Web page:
Assassin Mountain

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Assassin Mountain
ALQ2 TSR9431 Assassin Mountain.jpg
Genre Role-playing games
Publisher TSR
Publication date
Media type Boxed set

Assassin Mountain is an accessory for the second edition of the Advanced Dungeons & Dragons fantasy role-playing game, published in 1993.


Assassin Mountain contains three adventures (for levels 5-9) featuring the dreaded holy slayers (assassins) of Zakhara, first in a simple robbery; then when the player characters assault the slayers' impregnable mountain fortress, Sarahin (and wind up in its nightmarish Pit of a Thousand Voices); and in a sequel nine-day murder mystery set in Sarahin, where the PCs must discover who killed the slayers' leader, the Old Man of the Mountain.[1]

Publication history[edit]

Assassin Mountain was designed by Wolfgang Baur.[1]


Allen Varney reviewed Assassin Mountain for Dragon magazine #219 (July 1995).[1] He called the sourcebox "inventive", noting that Baur was involved in many Al-Qadim supplements, and that Secrets of the Lamp was much more characteristic of his work than Assassin Mountain.[1] Varney states in his conclusion of the review: "The approach in Assassin Mountain is unique in the Al-Qadim line. Eschewing a barrage of colorful magic, Baur develops a claustrophobic atmosphere of paranoia and intrigue. Character interactions drive the plot, and the occasional fire elementals and gibbering mouther are tools to develop the narrative. These morally ambiguous adventures, modern takes on classic Arabian settings, require and reward good role-playing. Several scenes here will put role-players through the wringer, and they'll love it. But the plots also assume highly pragmatic PCs. If you or your group wouldn't feel comfortable allying with assassins, steer clear. I have trouble with this idea myself, and though Assassin Mountain is an accomplished work, it's not what I think of as the stuff of Arabian adventure."[1]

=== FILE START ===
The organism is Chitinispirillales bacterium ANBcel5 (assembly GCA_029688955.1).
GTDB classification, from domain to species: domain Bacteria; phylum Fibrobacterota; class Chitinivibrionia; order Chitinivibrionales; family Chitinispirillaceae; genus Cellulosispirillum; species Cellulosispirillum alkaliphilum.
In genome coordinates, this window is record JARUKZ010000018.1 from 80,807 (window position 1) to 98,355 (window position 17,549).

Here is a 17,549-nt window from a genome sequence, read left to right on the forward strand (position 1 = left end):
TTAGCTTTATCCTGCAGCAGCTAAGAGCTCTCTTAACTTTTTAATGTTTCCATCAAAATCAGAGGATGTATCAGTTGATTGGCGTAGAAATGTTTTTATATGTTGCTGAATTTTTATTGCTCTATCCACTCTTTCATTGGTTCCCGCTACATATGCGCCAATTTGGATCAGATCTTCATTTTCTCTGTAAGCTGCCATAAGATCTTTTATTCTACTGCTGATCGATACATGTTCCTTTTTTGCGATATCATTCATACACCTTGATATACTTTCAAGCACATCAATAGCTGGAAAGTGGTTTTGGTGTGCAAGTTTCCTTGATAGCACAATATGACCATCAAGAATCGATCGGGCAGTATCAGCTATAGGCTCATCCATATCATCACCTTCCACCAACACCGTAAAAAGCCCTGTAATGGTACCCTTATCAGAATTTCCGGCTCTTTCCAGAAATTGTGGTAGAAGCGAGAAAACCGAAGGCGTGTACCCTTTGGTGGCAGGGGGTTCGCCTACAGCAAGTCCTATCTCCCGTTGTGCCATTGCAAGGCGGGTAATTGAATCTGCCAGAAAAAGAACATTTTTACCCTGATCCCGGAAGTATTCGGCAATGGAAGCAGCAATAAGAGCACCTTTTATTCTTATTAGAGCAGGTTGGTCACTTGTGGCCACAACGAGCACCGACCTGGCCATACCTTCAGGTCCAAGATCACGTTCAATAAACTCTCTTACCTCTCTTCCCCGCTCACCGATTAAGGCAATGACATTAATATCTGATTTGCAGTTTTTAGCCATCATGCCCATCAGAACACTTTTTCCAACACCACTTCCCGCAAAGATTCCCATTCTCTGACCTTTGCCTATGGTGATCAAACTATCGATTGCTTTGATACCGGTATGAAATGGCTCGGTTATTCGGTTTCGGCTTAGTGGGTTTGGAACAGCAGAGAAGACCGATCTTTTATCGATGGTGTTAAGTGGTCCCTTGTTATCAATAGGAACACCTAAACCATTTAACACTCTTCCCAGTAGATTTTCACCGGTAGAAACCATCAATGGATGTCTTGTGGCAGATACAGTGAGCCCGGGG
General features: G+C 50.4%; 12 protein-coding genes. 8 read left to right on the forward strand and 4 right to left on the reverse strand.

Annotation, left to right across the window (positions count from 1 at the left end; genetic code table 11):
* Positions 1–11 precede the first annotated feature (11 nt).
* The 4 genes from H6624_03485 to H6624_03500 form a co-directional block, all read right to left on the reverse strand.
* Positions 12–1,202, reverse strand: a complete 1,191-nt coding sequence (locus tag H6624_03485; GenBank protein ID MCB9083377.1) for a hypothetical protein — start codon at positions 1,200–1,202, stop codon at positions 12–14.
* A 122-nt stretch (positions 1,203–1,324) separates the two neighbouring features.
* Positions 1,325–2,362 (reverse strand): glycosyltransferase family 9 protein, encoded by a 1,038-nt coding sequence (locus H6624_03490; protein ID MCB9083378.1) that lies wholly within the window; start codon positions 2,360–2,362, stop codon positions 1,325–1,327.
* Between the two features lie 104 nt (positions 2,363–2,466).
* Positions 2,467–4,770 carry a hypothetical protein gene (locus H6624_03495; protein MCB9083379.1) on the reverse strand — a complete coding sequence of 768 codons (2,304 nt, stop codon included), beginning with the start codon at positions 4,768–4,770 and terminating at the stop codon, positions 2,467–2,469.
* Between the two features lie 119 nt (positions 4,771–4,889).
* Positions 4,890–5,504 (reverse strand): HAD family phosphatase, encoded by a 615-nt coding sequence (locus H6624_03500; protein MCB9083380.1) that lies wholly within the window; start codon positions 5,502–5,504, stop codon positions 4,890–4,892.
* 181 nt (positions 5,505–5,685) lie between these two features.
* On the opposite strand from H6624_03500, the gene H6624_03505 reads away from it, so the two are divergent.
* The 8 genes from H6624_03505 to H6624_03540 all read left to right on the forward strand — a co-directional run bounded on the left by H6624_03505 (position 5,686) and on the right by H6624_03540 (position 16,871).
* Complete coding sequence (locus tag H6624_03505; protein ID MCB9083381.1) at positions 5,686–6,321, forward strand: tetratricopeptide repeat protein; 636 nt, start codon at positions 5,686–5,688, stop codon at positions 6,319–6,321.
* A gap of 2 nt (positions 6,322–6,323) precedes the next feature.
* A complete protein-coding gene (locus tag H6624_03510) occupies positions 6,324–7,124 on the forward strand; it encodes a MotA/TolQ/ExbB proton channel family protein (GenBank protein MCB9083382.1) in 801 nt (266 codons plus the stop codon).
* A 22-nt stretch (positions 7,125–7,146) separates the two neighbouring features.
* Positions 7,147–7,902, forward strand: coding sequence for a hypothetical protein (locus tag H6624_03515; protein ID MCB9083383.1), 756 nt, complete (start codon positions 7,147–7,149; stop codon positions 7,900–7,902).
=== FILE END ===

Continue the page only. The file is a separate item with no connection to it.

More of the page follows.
• White Wolf #43


  1. ^ a b c d e Varney, Allen (July 1995). "Role-playing Reviews". Dragon. Lake Geneva, Wisconsin: TSR (#219): 50.